Historic Hood River
Oregon Lumber Company Logging
We saw this one a while back, but I have a little more context. When I first posted this I thought it might be part of an A.J. Shepler grouping circa 1900. In fact there are two men in this view who look very much like men in this A.J. Shepler view. Another image identifies those men as A.J. and T.F. Shepler (one of them is in the center of the photo and the other is behind him to the left). I also notice the staple pattern on the margin of this print matches the staples of the Oregon Lumber Company brochure we looked at a while back. It’s very possible someone removed this image from the book for display at some time.
This is a good reminder of how important context is for artifacts. By itself this is just a nice image of guys in the woods logging. If we know it is part of the Oregon Lumber Company brochure we know where and when, and if it was part of A.J. Shepler’s collection we know who is in the image and how it got to the museum.
Our current practice is that if an image is “borrowed” from the collection for reproduction or display, a record of that action is placed in the collection so the original will (theoretically) find its way back to the proper context.
The text of the Oregon Lumber Company brochure has some great descriptions of the logging operations behind these images.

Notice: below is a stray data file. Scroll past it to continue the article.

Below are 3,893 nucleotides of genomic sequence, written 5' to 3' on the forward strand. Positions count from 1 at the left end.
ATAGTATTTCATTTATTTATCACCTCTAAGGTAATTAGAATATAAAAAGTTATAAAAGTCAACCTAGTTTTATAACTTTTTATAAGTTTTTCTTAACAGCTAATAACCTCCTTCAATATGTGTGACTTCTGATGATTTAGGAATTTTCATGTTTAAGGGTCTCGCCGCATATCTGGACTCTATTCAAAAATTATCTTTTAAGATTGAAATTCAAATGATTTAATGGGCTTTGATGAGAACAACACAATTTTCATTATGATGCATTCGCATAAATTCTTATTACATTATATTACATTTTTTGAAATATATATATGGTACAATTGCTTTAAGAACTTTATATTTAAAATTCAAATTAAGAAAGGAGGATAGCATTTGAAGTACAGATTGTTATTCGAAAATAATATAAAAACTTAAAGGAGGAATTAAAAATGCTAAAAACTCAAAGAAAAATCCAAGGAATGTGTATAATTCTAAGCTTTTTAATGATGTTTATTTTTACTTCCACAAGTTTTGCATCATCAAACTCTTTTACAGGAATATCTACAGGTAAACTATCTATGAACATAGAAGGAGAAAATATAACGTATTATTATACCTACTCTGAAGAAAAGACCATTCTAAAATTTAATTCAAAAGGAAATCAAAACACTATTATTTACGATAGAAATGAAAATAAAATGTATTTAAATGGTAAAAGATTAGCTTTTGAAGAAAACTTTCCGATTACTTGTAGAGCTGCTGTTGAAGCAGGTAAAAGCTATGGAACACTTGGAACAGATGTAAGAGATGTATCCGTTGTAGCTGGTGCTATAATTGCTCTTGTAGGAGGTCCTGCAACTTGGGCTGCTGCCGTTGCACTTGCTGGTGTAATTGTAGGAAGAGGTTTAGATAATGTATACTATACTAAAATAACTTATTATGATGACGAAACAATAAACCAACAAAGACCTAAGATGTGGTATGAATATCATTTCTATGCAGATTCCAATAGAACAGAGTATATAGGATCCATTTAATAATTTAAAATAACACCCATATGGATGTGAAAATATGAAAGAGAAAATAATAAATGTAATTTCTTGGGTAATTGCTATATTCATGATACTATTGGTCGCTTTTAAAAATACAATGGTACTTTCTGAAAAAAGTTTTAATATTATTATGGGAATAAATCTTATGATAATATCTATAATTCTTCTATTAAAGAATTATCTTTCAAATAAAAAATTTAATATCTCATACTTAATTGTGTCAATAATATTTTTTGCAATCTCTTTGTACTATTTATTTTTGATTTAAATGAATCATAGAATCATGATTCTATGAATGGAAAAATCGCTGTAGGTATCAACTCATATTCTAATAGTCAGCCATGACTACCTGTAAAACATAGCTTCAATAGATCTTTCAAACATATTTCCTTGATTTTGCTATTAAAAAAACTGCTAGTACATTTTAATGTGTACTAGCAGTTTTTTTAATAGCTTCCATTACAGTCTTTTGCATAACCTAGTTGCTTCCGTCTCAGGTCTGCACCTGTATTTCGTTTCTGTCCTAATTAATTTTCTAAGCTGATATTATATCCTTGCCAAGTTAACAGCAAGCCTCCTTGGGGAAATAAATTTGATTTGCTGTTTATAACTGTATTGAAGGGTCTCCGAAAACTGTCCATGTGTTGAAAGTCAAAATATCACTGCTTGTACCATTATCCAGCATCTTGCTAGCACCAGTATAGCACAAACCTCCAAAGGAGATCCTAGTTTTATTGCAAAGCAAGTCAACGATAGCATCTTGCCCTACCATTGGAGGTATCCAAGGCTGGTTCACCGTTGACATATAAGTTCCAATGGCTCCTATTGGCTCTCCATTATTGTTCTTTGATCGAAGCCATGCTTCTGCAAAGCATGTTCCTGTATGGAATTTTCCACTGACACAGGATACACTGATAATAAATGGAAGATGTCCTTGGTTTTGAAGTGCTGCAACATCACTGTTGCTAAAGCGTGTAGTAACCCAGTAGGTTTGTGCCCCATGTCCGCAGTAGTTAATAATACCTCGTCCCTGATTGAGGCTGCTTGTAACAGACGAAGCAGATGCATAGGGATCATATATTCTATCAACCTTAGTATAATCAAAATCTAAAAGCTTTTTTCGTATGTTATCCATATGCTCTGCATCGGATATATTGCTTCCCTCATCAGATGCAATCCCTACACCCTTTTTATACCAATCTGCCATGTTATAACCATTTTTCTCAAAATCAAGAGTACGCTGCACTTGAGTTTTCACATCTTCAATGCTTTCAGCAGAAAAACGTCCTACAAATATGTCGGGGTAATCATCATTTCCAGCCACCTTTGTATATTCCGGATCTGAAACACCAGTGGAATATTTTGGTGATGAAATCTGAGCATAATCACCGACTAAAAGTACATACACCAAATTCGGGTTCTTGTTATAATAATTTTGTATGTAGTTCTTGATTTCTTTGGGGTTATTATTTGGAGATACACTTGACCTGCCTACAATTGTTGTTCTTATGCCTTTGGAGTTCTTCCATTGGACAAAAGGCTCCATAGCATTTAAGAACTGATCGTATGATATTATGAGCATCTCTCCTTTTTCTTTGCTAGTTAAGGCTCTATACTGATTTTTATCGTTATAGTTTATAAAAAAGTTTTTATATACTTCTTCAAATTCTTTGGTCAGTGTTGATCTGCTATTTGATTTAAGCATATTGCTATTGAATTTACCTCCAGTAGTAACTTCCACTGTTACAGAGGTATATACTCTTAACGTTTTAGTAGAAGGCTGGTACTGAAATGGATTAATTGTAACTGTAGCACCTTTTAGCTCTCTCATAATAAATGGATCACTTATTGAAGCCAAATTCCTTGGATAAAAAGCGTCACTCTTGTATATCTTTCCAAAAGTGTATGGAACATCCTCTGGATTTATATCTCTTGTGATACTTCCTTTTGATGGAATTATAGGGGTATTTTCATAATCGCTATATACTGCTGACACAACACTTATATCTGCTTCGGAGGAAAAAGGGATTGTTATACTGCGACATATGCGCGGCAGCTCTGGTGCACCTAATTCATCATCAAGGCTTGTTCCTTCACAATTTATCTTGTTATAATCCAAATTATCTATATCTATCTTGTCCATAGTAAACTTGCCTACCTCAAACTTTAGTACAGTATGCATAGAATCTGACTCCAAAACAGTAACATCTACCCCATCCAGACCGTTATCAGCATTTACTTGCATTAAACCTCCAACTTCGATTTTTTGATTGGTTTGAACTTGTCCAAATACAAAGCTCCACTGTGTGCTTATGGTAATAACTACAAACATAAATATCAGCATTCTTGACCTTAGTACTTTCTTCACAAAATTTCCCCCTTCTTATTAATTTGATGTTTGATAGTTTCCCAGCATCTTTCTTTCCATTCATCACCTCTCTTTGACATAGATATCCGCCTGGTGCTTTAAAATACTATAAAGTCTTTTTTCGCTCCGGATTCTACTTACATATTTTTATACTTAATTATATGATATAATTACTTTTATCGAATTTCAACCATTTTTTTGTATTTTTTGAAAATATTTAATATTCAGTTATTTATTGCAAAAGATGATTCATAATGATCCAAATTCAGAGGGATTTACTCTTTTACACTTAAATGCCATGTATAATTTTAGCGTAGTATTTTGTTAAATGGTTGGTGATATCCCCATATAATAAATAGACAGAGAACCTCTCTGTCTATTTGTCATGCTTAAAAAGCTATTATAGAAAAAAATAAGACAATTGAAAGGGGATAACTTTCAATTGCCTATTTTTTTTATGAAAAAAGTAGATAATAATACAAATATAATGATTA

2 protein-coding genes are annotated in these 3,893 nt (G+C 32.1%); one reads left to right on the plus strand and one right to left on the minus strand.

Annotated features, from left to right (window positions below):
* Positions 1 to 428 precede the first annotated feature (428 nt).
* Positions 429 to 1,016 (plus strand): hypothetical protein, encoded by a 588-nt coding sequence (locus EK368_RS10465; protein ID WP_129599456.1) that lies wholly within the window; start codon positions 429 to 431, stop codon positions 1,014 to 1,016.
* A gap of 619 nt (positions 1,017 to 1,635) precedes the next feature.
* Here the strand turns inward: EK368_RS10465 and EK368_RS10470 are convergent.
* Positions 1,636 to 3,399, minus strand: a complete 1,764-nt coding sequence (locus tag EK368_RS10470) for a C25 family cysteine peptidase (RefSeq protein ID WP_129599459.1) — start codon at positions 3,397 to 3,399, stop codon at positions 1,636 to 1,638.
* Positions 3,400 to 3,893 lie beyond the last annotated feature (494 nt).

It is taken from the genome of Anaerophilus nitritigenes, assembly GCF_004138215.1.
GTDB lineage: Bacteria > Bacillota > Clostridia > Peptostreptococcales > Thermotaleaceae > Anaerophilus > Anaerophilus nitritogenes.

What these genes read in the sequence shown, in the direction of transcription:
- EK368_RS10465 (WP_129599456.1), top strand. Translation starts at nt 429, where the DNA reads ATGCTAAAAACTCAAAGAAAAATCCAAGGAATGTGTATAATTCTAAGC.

What a wonderful (and unknown?) writer. I learned so much. But I wonder if the climbing hand and foot holds on the cliffs have ever been located and identified. Men must have been valued more for their brawn than for their brains in taming the land. But engineering of the log roads and flumes took considerable engineering skill. And living away from family while in the camps? And no obvious signs of such a large operation at Viento? The current sight of the camp ground could possibly have been a possible location for the mill?
Thank you so very much Arthur for hunting this down and sharing with all of us.
In the 1900 census, Alfred James Shepler and (I think) his older brother Thomas, are working at Chenowith.
In 1904, Thomas F. married Wilhelmina Wyers, sister of John, Pete and Teunis Wyers.
Thomas and Wilhelmina lived in White Salmon for a while and then moved to Portland where he set up an electrical shop.
I believe the campground at Viento and I-84 overlay the site of the Viento mill. I have shared this information with State Parks, and hope someday they will add some interpretive panels.
Much of the flume route is on private property, and what isn't is pretty dense with poison oak and other vines, so I am not expecting anyone to find the tunnel and footholds, but nels is correct in highlighting the ingenuity needed to move logs around this dense forest.
I hope that you will lobby the OSPR to also recognize the conscientious objector
community of that same place. It seems it is a buried history of our county's WW II history.
The conscientious objector camp was at Wyeth campground. I've just started reading a book on the subject. I believe there are plans for some interpretive signs at the location. I think this was also the location of the camp for convict labor involved in construction of the original Columbia River Highway. You can read about the men from “Camp Benson” here:
I have seen concrete, now under blackberries, north of the RR and west of the present parking lot. I assume that was the mill site.